17. The method of claim 13, where a majority by weight of the aggregate moved in step (c) is at least the size of pea gravel, and further comprising the step of arranging the aggregate bed to fill the trench.
18. The method of claim 13, and further comprising the steps of:
(d) positioning a liner in the pit, the liner defining a cavity for collecting water, the liner being sized to define a space between the liner and the pit;
(e) depositing aggregate into the space;
(f) installing a pump system for pumping water out of the cavity when water in the cavity exceeds a predetermined level.
19. The method of claim 13, where the aggregate is deposited in step (c) at a rate of at least two tons per hour.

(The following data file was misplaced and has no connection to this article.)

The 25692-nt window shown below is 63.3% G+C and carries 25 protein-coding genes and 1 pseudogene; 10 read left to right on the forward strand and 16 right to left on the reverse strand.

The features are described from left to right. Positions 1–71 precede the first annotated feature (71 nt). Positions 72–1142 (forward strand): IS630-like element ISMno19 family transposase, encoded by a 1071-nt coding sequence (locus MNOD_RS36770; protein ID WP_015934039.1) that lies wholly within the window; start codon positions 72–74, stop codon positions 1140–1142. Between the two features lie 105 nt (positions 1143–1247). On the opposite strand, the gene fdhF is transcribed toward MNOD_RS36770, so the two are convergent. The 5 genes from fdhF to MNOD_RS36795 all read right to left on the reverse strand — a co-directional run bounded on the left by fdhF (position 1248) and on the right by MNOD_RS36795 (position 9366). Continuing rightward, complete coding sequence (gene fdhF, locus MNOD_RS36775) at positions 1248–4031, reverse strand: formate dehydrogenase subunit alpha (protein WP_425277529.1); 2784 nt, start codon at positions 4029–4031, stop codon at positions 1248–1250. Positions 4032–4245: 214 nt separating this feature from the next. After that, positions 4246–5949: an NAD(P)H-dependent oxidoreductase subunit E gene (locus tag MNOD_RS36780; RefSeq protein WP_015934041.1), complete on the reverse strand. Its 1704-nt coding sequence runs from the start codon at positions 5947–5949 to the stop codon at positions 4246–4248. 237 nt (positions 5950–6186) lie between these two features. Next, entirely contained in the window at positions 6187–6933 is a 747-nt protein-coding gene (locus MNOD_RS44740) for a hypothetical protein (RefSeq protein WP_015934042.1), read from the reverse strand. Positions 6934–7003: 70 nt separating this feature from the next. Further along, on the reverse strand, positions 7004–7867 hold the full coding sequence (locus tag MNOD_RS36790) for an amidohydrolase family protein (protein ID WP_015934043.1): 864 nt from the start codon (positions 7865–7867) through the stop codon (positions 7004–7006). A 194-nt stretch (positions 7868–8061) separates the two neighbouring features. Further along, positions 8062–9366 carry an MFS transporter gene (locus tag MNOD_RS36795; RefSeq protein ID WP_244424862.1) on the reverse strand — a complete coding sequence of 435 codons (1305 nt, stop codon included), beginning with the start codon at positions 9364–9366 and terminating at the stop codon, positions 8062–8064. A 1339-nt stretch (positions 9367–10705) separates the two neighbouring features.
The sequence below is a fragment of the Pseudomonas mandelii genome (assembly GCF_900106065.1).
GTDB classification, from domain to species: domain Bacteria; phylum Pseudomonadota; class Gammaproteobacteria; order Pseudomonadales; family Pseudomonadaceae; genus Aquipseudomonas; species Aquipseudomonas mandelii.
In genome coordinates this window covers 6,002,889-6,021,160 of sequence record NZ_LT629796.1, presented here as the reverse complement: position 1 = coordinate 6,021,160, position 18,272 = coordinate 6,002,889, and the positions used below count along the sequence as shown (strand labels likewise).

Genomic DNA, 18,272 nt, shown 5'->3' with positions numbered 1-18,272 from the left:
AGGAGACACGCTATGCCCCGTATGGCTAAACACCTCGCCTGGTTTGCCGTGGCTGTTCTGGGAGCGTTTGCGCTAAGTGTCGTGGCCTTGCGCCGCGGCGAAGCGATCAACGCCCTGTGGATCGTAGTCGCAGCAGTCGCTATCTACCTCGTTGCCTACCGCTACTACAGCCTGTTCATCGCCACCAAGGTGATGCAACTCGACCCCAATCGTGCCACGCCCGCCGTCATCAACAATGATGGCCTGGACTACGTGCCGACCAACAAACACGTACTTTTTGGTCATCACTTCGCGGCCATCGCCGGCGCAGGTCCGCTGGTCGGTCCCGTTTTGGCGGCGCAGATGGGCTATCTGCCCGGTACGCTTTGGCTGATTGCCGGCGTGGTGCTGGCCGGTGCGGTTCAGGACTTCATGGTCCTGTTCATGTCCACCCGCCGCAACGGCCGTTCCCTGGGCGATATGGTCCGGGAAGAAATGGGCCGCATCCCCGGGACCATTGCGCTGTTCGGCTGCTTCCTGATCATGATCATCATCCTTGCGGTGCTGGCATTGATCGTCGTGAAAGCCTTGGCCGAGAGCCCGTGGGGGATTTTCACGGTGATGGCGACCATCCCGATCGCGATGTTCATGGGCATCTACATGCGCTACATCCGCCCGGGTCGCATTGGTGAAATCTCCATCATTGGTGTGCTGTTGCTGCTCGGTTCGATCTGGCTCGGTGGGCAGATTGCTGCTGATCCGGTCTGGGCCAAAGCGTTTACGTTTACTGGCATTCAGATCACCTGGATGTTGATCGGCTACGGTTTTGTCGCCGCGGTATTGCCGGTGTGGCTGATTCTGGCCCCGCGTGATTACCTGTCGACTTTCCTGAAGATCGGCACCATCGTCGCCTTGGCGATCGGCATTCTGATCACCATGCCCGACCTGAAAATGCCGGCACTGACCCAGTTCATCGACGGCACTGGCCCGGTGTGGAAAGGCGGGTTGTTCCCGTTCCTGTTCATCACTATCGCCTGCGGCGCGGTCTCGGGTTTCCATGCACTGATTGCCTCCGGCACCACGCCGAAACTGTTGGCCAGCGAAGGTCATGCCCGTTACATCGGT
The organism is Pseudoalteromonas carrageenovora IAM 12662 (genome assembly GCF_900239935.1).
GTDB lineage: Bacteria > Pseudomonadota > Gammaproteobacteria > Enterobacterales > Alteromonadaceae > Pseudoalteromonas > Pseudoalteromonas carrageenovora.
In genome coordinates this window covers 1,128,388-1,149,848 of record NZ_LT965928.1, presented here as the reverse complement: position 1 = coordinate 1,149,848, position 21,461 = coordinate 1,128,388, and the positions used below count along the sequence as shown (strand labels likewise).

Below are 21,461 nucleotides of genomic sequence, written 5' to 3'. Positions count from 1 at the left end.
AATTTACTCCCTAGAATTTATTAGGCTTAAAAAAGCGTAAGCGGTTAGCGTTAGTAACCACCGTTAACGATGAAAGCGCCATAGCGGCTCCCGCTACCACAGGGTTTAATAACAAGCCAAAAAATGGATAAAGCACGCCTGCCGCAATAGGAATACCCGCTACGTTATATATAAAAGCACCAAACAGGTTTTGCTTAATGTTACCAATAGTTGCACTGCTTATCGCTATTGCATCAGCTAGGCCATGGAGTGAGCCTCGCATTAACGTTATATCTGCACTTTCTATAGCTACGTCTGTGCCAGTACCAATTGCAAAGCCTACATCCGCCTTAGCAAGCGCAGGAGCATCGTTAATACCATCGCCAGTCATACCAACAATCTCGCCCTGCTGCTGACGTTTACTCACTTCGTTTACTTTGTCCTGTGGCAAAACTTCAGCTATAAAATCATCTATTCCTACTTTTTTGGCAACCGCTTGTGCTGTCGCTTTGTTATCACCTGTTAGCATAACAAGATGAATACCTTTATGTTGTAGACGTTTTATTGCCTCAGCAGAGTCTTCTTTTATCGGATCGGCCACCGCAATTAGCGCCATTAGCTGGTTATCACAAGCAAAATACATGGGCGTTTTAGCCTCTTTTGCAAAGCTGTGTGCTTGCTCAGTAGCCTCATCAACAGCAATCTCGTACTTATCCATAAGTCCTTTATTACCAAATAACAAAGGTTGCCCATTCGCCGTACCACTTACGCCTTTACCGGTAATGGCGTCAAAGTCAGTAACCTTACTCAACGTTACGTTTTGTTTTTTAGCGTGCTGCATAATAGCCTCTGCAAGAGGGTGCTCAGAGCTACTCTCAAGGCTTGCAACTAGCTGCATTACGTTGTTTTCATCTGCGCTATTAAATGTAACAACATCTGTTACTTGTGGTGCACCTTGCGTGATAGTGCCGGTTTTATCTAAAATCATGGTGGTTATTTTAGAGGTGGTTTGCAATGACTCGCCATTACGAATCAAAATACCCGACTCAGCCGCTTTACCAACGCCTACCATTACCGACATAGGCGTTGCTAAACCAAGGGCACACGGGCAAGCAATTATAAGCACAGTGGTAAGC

20. A method of reducing moisture damage to a building having a basement with a floor, comprising the steps of:
(a) excavating a pit in the floor;
(b) forming a trench in at least a portion of the floor, the trench being configured to intersect the pit;
(c) positioning a pneumatic conveyor system outside the basement, the conveyor system having an intake to receive material and a discharge outlet for dispensing received material;
(d) providing an aggregate source outside the basement;
(e) selectively positioning the discharge outlet within the basement;
(f) placing aggregate into the intake from the aggregate source;
(g) discharging the aggregate through the discharge outlet; and
(h) depositing aggregate into the trench.
Description

This is a continuation-in-part of our prior application Ser. No. 08/528,346, filed Sep. 14, 1995, which will issue Jul. 1, 1997 as U.S. Pat. No. 5,642,967.

This invention relates to methods and systems for reducing moisture damage to a building that has a foundation with a crawl space or a basement.

BACKGROUND OF THE INVENTION